Foxconn Picks Ohio Over Wisconsin
Company will buy former GM factory to build electric vehicles.
Wisconn Valley, as Foxconn’s mostly vacant Racine County manufacturing plant is known, will not become an electric vehicle manufacturing center. At least not for now.
The contract manufacturer announced Thursday that it will build electric vehicles in Ohio for startups Fisker and Lordstown at a former General Motors factory.
Taiwan-based Foxconn, as first reported by Bloomberg, will buy Lordstown Motors Corp‘s factory in Lordstown, Ohio. The electric truck startup announced a deal in late 2019 to buy the 6.2-million-square-foot plant, which GM operated from 1966 to March 2019.
The manufacturer will use the facility to construct Lordstown’s Endurance full-size pickup truck, while leasing a portion back to Lordstown. Foxconn will also manufacture a five-passenger electric car, currently known as Project PEAR, for California-based Fisker Inc. at the plant. Production, according to Foxconn, would start by the end of 2023.
“We have high expectations through this partnership that we will be able to successfully integrate our resources with Lordstown Motors. In addition to achieving the goal of moving ahead our timeline to establish electric vehicle production capacity in North America, it also reflects Foxconn’s flexibility in providing design and production services for different EV customers,” said Foxconn chairman Young Liu in a statement. “This mutually beneficial relationship is an important milestone for Foxconn’s EV business and our transformation strategy. I believe that the innovative design of the Endurance pickup truck, with its unique hub motors, delivers an advantageous user experience and has manufacturing efficiencies. It will undoubtedly thrive under our partnership and business model.”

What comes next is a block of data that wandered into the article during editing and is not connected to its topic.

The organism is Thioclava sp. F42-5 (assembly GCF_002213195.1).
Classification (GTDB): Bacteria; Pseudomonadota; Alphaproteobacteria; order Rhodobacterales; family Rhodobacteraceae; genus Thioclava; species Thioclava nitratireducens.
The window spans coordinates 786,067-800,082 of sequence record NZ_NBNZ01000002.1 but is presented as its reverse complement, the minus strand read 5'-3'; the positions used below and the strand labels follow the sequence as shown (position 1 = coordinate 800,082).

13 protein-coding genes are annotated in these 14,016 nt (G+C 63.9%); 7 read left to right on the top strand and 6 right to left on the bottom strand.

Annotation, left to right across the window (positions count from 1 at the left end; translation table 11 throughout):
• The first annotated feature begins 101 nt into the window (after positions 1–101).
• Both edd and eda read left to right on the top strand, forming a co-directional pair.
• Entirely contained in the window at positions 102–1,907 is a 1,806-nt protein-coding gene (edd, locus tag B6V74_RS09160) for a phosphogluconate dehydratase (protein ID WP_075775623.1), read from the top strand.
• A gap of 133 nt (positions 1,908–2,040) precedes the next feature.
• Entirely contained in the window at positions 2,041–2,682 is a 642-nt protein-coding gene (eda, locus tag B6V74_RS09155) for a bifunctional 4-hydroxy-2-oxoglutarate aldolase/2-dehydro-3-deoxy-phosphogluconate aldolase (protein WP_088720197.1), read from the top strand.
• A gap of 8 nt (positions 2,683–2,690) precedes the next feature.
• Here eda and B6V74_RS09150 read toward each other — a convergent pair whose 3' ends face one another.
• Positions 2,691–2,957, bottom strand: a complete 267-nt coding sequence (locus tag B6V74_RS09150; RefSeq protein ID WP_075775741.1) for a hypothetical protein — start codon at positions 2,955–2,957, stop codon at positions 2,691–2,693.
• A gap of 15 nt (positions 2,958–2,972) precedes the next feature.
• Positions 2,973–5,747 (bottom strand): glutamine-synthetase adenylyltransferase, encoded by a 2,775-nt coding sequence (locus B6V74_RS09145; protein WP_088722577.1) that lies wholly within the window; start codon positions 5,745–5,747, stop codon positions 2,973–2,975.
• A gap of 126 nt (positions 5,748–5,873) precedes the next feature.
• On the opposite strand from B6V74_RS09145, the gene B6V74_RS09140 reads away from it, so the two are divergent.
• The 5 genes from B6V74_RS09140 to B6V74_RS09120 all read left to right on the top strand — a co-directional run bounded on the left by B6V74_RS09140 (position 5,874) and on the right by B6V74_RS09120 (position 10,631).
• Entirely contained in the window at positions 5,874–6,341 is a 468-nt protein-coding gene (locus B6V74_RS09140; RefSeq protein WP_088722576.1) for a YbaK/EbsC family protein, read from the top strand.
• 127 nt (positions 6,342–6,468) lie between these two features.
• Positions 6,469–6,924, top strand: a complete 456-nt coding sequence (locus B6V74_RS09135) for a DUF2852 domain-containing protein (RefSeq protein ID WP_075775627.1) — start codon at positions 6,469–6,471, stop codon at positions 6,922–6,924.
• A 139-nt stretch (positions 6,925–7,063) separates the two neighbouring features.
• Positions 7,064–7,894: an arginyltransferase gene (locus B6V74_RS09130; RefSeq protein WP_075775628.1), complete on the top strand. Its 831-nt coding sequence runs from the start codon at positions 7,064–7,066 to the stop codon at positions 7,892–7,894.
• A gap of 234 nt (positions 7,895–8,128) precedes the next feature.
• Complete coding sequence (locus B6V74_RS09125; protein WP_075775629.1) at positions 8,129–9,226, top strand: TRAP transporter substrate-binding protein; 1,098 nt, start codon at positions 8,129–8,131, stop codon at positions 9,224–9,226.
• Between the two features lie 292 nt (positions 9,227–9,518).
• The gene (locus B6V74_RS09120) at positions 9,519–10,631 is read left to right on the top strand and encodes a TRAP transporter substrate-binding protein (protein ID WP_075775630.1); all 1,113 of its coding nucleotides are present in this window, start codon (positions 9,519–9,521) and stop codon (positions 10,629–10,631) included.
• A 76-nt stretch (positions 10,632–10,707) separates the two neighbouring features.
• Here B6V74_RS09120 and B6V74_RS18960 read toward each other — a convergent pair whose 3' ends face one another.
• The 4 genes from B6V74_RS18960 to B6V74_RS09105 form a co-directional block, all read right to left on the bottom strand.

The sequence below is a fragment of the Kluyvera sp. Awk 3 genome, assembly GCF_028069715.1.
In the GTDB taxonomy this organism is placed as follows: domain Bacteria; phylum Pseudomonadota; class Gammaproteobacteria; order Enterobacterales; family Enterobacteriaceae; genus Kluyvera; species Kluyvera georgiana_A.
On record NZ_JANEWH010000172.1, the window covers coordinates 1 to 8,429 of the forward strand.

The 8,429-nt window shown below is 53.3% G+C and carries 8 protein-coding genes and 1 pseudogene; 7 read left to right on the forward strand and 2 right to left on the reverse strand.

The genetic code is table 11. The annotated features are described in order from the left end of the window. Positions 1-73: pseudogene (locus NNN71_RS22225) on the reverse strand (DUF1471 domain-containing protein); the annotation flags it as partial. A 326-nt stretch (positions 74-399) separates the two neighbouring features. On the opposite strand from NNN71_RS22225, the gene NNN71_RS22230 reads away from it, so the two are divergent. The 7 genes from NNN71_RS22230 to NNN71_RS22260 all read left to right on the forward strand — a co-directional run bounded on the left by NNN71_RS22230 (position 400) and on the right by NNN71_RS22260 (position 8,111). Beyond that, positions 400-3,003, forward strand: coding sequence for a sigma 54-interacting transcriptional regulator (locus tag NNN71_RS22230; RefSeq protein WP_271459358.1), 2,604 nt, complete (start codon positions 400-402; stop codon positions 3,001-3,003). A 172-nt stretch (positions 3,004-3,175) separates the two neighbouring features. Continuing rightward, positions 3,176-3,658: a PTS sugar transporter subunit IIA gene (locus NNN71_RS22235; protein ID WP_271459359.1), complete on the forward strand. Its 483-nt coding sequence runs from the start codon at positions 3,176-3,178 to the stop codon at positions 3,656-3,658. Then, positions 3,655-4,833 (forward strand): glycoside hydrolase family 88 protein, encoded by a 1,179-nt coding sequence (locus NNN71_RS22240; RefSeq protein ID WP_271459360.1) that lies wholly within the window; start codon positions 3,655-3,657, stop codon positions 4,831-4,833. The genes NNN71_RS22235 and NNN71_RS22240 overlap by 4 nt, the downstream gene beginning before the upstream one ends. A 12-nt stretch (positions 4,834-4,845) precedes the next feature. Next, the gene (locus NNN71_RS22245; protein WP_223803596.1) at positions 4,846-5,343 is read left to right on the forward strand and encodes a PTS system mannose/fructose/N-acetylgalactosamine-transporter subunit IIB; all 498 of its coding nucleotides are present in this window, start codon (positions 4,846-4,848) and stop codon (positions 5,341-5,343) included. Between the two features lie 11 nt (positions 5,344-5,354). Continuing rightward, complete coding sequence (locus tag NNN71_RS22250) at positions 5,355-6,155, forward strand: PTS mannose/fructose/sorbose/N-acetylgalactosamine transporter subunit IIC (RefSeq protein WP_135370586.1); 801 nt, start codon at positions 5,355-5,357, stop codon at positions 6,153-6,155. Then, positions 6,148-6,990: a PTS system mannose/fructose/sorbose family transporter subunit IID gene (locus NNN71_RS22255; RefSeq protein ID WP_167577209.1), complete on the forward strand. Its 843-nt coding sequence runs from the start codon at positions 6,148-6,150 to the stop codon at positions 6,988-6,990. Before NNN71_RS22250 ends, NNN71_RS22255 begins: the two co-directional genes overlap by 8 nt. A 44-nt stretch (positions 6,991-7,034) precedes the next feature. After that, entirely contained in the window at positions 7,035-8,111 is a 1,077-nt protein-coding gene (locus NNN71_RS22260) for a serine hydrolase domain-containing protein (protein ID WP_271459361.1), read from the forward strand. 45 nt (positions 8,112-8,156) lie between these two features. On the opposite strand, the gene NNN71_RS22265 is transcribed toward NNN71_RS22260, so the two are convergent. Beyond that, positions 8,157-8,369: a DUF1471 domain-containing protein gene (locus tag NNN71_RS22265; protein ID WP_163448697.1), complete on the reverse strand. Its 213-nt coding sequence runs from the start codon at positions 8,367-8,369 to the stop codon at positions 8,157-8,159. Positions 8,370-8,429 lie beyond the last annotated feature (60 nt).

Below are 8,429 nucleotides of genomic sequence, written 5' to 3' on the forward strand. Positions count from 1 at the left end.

Foxconn will also buy approximately $50 million worth of Lordstown stock as part of the agreement. In three years, it would have an option to buy up to 1.7 million more shares for $10.50 per share (the stock opened Friday at $8.79 per share and is currently trading at $7.23). GM also owns 7.5 million shares of Lordstown stock.
The agreement between Foxconn and Lordstown is non-binding and not finalized.
“The partnership would allow Lordstown Motors to take advantage of Foxconn’s extensive manufacturing expertise and cost-efficient supply chain, while freeing up Lordstown Motors to focus on bringing the Endurance to market, developing service offerings for our fleet customers and designing and developing innovative new vehicle models,” said Lordstown CEO Daniel Ninivaggi in a statement.
Fisker CEO Henrik Fisker, in August, expressed concern with having his vehicle manufactured in Wisconsin when the company wouldn’t be legally able to sell it directly to consumers. A 1930s law requires manufacturers to sell vehicles through a dealership. Ohio has a similar restriction.
The Ohio deal leaves open the question of what exactly is happening with Foxconn’s Wisconsin facilities?
“While initial electric vehicle production takes place in Lordstown, Foxconn’s assets in Wisconsin will continue to serve as a potential location for additional investment for Foxconn’s electric vehicle growth in the United States and continue to be the location for data infrastructure hardware and information and communication technology production,” said the company in a statement. It has built four buildings on its campus, including a globe-shaped data center.
And regardless of what is built on Foxconn’s campus, a $791 million tax incremental financing district remains.
The State of Wisconsin remains on the hook for at least 40% of the local infrastructure costs if Foxconn walks away from an agreement with local governments to pay property taxes based on the original estimated value of its Mount Pleasant manufacturing campus. That agreement would allow Racine County and the Village of Mount Pleasant to recoup costs associated with the tax incremental financing district used to build local roads, sewer and water infrastructure. Foxconn is scheduled to start paying at least $31 million annually in property taxes in 2023, regardless of its actual property assessment.
Utility ratepayers are also committed to paying back $117 million in infrastructure costs, plus interest, on a substation and high-voltage power lines serving the campus.
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